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Leapfrogging into Services
26 April, 2018, C.P. Chandrasekhar
The argument that services reflect a new dynamism in India and the IMF’s prescription that the sector can be a driver of growth and development are far-fetched.
How Unequal are World Incomes?
27 March, 2018, C.P. Chandrasekhar & Jayati Ghosh
Global inequality has reduced as income growth shifts from the Northern countries to emerging markets like the BRICS. But this shift is quite limited and has not benefited the bulk of people in the developing world.
National income in India: What’s really growing?
28 February, 2018, C.P. Chandrasekhar & Jayati Ghosh
Recent income growth in India has been dominated by sectors that do not reflect real physical output increases – such as finance, insurance and real estate and public administration and defence.
The Growing Income Inequality
05 October, 2017, Prabhat Patnaik
The conclusion drawn by Piketty and Chancel in their recent paper shows a greater income inequality in India than it has ever been in the past century. But what stands out is that the trend perfectly synchronizes with transition to neo-liberalism, a stage of capitalism wherein international finance has gained hegemony, and no longer remains a policy choice.
The Illusion of an Economic Spring
17 May, 2017, C.P. Chandrasekhar
While policy makers, analysts and observers paint a picture of an ongoing global economic recovery, the numbers seem to drag the optimists down.
The Widening Gap between Rich and Poor
23 January, 2017, Jayati Ghosh
Evidently the problem of inequality has intensified over the last decade or so, and this is largely because of worsening income and asset distribution in the era of globalisation.
Another Looming Food Crisis
25 July, 2012, C.P. Chandrasekhar & Jayati Ghosh
The possibility of another global food crisis facing the world brings with it questions about what exactly is causing these crazy fluctuations in global food prices. Arguably, it is not changes in ‘real’ conditions that are behind these price fluctuations. Rather, it is the role played by rumour, and therefore by the media in altering expectations that can explain, to a large extent, the recent spike in food prices.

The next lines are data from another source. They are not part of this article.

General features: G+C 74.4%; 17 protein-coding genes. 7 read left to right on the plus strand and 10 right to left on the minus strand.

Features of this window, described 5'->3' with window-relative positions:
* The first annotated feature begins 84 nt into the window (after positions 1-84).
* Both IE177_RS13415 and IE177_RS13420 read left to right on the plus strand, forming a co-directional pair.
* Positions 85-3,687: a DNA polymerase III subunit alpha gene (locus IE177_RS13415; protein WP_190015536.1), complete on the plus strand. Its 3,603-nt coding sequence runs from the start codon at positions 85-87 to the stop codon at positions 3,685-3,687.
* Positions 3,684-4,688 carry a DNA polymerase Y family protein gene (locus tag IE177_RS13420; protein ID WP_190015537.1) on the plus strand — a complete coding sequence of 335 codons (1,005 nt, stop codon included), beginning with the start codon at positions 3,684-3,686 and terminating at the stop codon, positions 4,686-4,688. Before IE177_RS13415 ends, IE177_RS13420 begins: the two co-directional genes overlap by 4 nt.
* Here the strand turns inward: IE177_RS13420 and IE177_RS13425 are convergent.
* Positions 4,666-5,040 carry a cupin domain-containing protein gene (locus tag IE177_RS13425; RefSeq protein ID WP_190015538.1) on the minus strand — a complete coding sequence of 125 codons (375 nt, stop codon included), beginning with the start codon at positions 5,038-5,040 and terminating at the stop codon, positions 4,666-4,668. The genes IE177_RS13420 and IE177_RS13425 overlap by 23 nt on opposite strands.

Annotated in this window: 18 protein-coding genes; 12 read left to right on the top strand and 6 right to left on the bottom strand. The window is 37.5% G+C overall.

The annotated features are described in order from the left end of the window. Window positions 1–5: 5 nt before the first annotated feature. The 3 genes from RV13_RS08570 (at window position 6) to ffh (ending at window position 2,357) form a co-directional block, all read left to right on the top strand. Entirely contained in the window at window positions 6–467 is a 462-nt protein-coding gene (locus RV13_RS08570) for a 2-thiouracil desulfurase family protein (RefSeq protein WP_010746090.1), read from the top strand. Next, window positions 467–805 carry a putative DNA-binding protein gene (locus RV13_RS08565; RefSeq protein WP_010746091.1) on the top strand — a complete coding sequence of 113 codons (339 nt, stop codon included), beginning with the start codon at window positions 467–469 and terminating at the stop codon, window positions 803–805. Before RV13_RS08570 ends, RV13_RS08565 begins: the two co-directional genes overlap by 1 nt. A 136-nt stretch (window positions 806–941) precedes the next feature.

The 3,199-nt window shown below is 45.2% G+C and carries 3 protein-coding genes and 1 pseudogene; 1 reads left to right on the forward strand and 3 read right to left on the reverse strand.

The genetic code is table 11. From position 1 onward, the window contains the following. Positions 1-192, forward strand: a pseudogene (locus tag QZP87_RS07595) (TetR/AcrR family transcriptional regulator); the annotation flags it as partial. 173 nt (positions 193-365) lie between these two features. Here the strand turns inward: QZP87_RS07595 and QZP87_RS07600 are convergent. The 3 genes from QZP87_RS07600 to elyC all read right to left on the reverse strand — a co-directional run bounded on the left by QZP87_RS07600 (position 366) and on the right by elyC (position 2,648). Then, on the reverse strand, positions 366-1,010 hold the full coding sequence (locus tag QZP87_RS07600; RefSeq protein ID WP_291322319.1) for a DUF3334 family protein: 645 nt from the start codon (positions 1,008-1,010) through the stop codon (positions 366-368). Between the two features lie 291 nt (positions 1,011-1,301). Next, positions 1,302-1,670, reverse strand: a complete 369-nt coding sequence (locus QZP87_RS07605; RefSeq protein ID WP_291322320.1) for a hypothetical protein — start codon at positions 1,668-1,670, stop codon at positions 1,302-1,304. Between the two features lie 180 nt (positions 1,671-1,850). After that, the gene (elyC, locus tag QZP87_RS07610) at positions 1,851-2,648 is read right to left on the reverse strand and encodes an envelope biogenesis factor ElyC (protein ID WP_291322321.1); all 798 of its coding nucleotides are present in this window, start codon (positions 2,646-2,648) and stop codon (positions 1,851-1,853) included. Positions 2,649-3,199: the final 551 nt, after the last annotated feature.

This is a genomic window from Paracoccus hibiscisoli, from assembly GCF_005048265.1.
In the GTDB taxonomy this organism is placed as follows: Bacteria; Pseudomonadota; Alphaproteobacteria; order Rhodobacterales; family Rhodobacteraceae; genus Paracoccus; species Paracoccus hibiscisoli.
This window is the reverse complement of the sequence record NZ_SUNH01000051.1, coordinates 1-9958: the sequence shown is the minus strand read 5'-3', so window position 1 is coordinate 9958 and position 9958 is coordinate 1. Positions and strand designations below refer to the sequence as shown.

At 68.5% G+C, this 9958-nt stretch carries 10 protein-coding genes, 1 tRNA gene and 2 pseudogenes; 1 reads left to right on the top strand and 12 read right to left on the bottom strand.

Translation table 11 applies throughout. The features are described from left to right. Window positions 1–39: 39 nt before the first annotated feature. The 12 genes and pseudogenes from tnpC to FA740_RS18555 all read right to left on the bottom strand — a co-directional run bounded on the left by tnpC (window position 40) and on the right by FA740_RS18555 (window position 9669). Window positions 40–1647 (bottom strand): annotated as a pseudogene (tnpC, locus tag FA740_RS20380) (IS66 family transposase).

Consumption Inequality in India
26 June, 2012, C.P. Chandrasekhar & Jayati Ghosh
An analysis of the mean per capita monthly consumption expenditure data from the NSSO large surveys gives evidence of stagnation of consumption of the lower proportions of the population and significant increases in inequality across deciles, especially in the most recent period.
Factor Shares in the Indian Economy
17 April, 2012, C.P. Chandrasekhar & Jayati Ghosh
The functional distribution of national income is relatively ignored by researchers interested in income distribution in India. An analysis of CSO’s data on factor shares in the past three decades shows that the the period of most rapid acceleration of growth was also the period of the sharpest fall in the share of the unorganised sector in GDP. Although this change is to be welcomed, the concern is that it has been accompanied by no increase of the organised sector’s share in total employment.
Capitalism and Hunger
20 January, 2012, C.P. Chandrasekhar
After close to 65 years of independent national development, the level of child malnutrition in India remains unacceptably high. The capitalist growth of the worst variety fostered by neoliberalism and the consequent refusal of the government to directly address the problem explains the cause for this “national shame”.
Employment Generation as an Economic Strategy for Uncertain Times
14 November, 2011, Jayati Ghosh
This is the acceptance speech made by the author at the award function of the ILO Decent Work Research Prize, 2010. Discussing the growing pressures in the current global scenario, she argues for a shift in macroeconomic strategy towards domestic wage- and employment-led growth as a means to sustainable growth, as well as an end in itself.
Sending the Money Home
15 September, 2009, C.P. Chandrasekhar